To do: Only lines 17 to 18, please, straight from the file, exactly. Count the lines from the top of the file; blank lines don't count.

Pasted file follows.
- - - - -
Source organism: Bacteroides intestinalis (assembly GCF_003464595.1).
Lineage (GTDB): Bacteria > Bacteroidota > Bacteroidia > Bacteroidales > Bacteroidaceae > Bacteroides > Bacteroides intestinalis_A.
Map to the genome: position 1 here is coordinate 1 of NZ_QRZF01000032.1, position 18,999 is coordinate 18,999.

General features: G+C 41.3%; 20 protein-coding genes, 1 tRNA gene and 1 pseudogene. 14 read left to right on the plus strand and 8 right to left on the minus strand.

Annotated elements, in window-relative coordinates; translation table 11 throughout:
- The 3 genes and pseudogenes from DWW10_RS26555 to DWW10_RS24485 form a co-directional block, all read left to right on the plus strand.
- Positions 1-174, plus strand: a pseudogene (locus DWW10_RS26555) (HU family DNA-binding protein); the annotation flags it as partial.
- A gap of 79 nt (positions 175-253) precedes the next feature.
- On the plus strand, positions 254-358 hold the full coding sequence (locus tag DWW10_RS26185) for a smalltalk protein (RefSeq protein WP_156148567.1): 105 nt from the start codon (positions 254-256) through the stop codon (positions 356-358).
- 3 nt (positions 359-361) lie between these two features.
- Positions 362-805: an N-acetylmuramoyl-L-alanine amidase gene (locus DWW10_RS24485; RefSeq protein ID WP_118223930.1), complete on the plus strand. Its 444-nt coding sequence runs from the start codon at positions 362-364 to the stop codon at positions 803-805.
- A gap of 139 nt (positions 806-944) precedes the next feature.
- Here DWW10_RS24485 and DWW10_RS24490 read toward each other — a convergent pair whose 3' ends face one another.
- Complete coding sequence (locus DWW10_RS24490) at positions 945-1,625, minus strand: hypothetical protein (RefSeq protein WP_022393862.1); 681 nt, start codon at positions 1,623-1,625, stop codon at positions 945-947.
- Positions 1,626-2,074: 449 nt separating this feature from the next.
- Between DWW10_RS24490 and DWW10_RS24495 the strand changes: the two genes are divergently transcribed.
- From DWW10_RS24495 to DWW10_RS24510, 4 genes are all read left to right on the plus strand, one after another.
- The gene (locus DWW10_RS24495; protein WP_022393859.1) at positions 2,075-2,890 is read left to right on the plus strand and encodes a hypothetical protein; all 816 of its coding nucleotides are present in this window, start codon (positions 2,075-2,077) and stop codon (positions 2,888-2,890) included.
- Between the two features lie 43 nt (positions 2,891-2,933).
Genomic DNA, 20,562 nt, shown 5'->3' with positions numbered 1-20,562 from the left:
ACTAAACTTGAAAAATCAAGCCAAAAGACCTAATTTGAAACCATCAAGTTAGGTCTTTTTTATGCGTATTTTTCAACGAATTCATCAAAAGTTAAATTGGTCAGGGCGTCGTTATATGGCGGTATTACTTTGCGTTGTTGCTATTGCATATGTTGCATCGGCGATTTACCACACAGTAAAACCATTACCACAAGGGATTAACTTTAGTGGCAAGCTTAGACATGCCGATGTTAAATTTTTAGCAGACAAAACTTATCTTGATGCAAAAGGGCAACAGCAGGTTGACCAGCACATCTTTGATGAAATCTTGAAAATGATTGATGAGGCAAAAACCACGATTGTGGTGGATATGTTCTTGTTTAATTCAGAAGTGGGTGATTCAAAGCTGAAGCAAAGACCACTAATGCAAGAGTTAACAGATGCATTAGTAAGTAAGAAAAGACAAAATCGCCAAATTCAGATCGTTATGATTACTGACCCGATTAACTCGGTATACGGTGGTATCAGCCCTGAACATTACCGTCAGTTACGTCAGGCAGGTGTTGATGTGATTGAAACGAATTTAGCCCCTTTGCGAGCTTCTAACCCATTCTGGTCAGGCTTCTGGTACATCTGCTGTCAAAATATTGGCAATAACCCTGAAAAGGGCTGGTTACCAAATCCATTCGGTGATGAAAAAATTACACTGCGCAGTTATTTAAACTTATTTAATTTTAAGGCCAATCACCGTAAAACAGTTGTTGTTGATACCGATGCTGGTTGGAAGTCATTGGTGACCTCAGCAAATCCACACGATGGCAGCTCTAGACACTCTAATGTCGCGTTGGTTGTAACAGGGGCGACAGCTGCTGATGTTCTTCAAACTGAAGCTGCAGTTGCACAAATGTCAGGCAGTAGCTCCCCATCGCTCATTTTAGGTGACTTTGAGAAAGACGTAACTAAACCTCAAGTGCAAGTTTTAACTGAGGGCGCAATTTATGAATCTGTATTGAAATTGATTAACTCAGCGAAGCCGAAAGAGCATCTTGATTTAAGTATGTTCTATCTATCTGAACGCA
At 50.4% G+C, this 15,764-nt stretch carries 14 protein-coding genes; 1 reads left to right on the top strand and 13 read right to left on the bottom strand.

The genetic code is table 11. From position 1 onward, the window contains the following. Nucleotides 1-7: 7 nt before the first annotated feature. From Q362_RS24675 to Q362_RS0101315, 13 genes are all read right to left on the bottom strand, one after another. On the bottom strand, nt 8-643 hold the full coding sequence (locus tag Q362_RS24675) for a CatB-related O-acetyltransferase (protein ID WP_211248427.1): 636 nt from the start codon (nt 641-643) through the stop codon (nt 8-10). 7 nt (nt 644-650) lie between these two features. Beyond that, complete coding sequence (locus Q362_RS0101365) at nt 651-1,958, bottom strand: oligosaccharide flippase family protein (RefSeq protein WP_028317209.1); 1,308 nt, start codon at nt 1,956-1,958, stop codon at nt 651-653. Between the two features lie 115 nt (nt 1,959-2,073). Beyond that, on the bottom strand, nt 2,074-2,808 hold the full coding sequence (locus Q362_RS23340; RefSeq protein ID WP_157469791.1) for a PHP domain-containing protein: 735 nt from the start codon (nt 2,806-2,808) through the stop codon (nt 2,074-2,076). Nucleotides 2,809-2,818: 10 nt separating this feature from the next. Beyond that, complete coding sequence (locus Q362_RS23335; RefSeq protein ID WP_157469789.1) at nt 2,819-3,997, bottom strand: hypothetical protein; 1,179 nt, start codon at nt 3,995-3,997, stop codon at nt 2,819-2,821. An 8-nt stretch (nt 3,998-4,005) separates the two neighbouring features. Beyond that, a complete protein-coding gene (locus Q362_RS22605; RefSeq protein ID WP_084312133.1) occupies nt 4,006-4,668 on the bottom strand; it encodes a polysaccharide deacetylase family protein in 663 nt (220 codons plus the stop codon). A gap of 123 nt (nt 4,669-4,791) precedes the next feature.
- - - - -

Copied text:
- From DWW10_RS24495 to DWW10_RS24510, 4 genes are all read left to right on the plus strand, one after another.
- The gene (locus DWW10_RS24495; protein WP_022393859.1) at positions 2,075-2,890 is read left to right on the plus strand and encodes a hypothetical protein; all 816 of its coding nucleotides are present in this window, start codon (positions 2,075-2,077) and stop codon (positions 2,888-2,890) included.